Previously published in BOMBFIRE Literary Magazine
Coming home is terrible. It’s terrible, and I’m not quite sure
why. My husband loves me. Every morning, he makes me coffee
and sneaks a note into my lunchbox before work. He always lets me
play my music in the car, even if it’s something he doesn’t like, like
Beyoncé or Backstreet Boys. He leaves every Friday night open on
his calendar for our date night, and he runs me a bubble bath every
My son loves me. He dedicates every painting he makes in
art class to me, and only me. Each time I go to the grocery store, he
insists on coming to help with the list. I was the subject for his reallife hero project in English class, and named me “real-life Wonder
Woman, but ten times better.”
I’ve been sitting in my car, parked in the driveway for ten
minutes now, staring at the closed garage door. I don’t want to go
inside. Talking to my husband is exhausting. He asks too many
questions. Can you pick up Noah from school tomorrow? Who’d
you talk to at work today? Do you still want to do poker night with
Danny and Vannessa on Saturday?
I don’t want him to see me through the front window. My
legs stick to the leather seats. It feels like I just ran a marathon by
the time I finally psych myself up enough to get out of the car. All
I want is to fall to the ground and stare at the clouds until my eyes
are so dry that it hurts to blink again, but I don’t. I force my legs to
move toward the house.
As soon as I walk through the front door, I start to sink. The
floor pulls me under, slow like quicksand. It sucks the shoes off my
feet, and I use the banister to pull myself up, but it holds onto my
ankles. I think it’s going to pull me all the way under, keeping me
hostage in my own home before it stops at my knees.
Coming home is terrible. My husband is already in the
kitchen making dinner. He asks where I’ve been. I should’ve been
home two hours ago.
I try to tell him I was sitting in the office parking lot because
I didn’t want to drive home. I try to tell him my brain finally gave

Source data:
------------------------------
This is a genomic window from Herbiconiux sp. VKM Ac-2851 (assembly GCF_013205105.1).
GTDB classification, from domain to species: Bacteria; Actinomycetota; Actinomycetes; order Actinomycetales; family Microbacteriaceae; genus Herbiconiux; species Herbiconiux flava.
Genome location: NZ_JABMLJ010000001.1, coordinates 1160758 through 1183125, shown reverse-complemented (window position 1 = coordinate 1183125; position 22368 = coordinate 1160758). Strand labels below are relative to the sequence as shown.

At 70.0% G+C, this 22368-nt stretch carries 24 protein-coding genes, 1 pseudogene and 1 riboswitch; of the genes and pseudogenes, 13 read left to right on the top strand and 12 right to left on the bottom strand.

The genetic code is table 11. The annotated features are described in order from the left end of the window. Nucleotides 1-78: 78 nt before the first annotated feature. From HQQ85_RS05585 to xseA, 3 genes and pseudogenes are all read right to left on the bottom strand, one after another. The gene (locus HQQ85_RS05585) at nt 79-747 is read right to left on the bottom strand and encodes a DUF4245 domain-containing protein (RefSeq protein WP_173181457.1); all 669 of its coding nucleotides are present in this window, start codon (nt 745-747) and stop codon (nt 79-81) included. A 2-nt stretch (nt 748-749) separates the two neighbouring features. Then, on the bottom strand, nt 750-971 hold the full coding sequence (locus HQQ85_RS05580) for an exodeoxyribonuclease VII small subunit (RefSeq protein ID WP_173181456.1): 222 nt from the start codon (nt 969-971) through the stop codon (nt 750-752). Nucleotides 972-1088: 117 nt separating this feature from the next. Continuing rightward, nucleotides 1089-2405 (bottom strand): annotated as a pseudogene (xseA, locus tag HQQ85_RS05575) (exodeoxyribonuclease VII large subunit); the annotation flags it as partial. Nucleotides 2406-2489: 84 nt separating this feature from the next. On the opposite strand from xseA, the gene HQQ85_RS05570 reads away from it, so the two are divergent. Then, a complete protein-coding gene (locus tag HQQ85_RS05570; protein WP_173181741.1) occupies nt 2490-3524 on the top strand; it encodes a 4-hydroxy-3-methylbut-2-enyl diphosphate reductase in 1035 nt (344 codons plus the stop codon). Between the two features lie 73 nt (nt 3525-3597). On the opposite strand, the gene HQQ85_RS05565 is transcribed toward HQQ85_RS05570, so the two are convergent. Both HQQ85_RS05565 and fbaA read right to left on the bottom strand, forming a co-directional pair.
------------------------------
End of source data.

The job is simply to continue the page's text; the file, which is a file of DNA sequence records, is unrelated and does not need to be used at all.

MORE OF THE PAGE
me a little break, letting my mind drift in the nothing for a short
time. To tell him coming home is terrible. Work is terrible. The
grocery store is terrible. The park, the gym, the school. It’s all so
I open my mouth, but nothing comes out. My tongue is like
a brick, cemented to the roof of my mouth. There’s a tickle in the
back of my throat, and I try to clear it, but the tickle grows, and
grows, until I’m overtaken with a coughing fit. I cough, and cough,
and with every cough, I sink a little lower into the sand that has
become the floor.
At the stove, my husband flips a patty, the grease sending a
puff of steam into the air as if nothing here is out of the ordinary.
I don’t know why he can’t see the sand. He says he will pick me up
from work tomorrow, so he’ll know where I am.
The steam makes me cough, and sink, and cough, and sink,
until a fish comes flopping out of my throat. It lands right in front
of me. It flips around, gills opening and closing, gasping to breathe.
Its little black eye stares up at me, begging for me to save him. The
sand has taken me up to my knees.
Coming home is terrible because I have to continue being
the good mother, and the good wife, even when my mind won’t
let me. Even when it feels like I’m living in somebody else’s skin,
in their house with their family, while my body floats in a tank of
My son runs down the stairs and yells Mommy! when he
rounds the corner. He runs across the sand’s surface as if it were the
usual hardwood and jumps into my arms.
I sink to my hips. The longer I hold him, the further I sink.
His lips move as he speaks, but I can’t hear anything. He waves his
arms, and my ribs sink under. My husband sprinkles seasoning into
the pan, and my son turns to tell him a story after he realizes I’m
not much entertainment at the moment. When he opens his mouth
again, I hear the sound of water. Like I’m in the ocean, swimming
with the fish that came from my throat.
My son jumps from my arms, and runs over to my husband,
watching him set the plates. He loves to help in the kitchen, but my
husband doesn’t trust him with those tasks just yet. I try to move
towards the table to sit, but the sand makes it nearly impossible to
use any of my lower body. It feels like I’m melting into the floor. It’s
going to trap me. My husband says something, but still, I can only
hear the water.
It starts dull and distant– the water –but it grows. The harder
I push against the sand, the louder it becomes. The boys sit at the
table, ready to eat, and my husband waves me over to join. I use
everything I can to move, but the sand is too heavy.
Suddenly, the walls lean and crack. The house creaks, and
groans, and the water is strong. It swooshes so loud in my ears that
for a moment I believe it will crush my skull. I reach for my husband
and son at the table, but the walls come crashing down before I can
get to them. Water pours into the house through every crevasse,
quickly filling up to the ceiling. As I drift underwater, I see them
eating at the table as if nothing is wrong. I want to shake them from
their trance. To wake them, and save them, but I don’t. I just float.